Nutrition for Special Groups 3(3+0)

Lesson 17: Nutritional Care for Infants


Vitamin A or retinol is found in breast milk to an extent of 50 micrograms/100ml and meets the requirements of the infant. Total deficiency of vitamin A in milk due to poor intake by the mother as well as poor stores may lead to problems like loss of vision as well as symptoms like a dry skin, failure to thrive, apathy, anemia etc. Vitamin A deficiency take a toll in both infancy and early childhood.

Vitamin D is not found in sufficient quantity in human milk, but exposure to sunlight can provide this vitamin to the infant.
Vitamin E is the antioxidant vitamin which protects the lipids of the cells from oxidative destruction. Breast milk contains sufficient quantities of this fat soluble vitamin to meet infant needs.

Vitamin K : At birth, the infant gastro intestinal tract is sterile and does not have vitamin K producing bacteria. The plasma prothrombin levels are also low to prevent clots being formed due to stress at the time of birth. After the infant starts feeding breast milk, the intestinal bacteria develop and produce vitamin K. A single dose of vitamin K is recommended at the time of birth.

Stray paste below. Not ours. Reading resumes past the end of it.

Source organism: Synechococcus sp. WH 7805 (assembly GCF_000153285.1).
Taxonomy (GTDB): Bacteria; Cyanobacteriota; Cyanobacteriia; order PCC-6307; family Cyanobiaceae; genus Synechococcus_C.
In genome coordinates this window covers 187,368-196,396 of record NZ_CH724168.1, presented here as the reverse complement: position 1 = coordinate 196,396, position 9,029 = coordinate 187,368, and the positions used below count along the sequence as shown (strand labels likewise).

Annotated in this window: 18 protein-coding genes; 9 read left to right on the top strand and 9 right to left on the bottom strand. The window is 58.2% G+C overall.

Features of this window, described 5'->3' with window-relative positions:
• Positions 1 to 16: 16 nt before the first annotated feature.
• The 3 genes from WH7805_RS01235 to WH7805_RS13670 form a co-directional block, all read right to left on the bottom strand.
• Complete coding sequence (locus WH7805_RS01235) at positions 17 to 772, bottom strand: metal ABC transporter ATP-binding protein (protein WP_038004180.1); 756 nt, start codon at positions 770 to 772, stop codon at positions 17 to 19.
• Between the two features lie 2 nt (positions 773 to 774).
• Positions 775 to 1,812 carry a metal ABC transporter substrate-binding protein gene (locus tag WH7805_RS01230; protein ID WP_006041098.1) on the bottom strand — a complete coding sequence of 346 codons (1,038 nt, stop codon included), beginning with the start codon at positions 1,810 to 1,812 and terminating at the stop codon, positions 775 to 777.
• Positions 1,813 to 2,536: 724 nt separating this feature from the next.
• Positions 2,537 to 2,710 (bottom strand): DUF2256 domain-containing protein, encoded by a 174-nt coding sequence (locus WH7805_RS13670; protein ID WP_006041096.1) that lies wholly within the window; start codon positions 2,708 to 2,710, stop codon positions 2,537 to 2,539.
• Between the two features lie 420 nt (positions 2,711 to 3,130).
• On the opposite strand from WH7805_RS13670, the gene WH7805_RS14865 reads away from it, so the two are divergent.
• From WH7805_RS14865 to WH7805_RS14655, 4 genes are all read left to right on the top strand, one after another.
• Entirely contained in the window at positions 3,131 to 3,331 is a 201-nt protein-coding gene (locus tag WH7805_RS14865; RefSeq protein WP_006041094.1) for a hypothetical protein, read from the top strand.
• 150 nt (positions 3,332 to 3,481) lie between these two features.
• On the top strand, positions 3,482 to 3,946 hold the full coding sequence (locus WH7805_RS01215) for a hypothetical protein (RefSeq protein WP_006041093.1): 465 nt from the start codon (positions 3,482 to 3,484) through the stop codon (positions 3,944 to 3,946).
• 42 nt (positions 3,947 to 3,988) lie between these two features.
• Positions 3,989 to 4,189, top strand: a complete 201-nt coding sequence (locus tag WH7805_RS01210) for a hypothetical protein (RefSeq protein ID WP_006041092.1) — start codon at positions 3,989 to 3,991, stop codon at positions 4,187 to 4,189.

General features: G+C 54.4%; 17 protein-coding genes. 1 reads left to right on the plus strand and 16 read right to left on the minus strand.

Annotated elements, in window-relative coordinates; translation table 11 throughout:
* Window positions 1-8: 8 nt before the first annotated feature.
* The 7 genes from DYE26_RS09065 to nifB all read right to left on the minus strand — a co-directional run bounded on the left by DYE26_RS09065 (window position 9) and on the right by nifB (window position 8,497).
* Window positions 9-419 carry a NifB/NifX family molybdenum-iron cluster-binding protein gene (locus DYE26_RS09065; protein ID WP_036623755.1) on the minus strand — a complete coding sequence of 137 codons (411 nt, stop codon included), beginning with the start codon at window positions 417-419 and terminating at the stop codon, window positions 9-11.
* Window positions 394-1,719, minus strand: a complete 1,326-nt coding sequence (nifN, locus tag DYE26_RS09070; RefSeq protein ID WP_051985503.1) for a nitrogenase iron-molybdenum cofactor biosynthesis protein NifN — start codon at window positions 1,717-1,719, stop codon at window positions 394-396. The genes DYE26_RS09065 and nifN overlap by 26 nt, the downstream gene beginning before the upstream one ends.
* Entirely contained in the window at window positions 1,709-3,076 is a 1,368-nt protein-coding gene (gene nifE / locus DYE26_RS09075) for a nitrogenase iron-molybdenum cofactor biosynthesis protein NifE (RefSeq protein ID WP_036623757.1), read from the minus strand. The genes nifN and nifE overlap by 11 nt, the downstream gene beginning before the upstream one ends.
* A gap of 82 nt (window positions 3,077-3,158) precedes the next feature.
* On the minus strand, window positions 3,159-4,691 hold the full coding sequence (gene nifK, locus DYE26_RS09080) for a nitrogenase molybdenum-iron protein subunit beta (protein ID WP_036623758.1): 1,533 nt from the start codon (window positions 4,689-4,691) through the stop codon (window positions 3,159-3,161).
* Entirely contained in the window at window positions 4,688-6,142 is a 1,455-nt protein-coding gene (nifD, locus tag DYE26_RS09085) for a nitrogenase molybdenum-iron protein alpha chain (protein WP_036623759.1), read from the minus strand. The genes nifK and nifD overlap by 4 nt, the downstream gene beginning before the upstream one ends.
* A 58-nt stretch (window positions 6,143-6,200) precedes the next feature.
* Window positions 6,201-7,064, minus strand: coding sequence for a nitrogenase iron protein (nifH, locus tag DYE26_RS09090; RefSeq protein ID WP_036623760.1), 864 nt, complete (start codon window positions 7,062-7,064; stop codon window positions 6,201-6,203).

B- Complex vitamins

Most of the B- complex vitamins can be met through breast milk or formula. Vitamin B12 and folate are particularly important for their role in growth. They are essential for DNA synthesis and their deficiency causes megaloblastic anemia.
Vitamin C content of breast milk depends on the mother’s intake and usually meets the needs of the infants. Infants fed on cow’s milk may develop deficiency symptoms such as anorexia, diarrhea, irritability, pin point hemorrhages etc.

Last modified: Saturday, 5 May 2012, 5:43 AM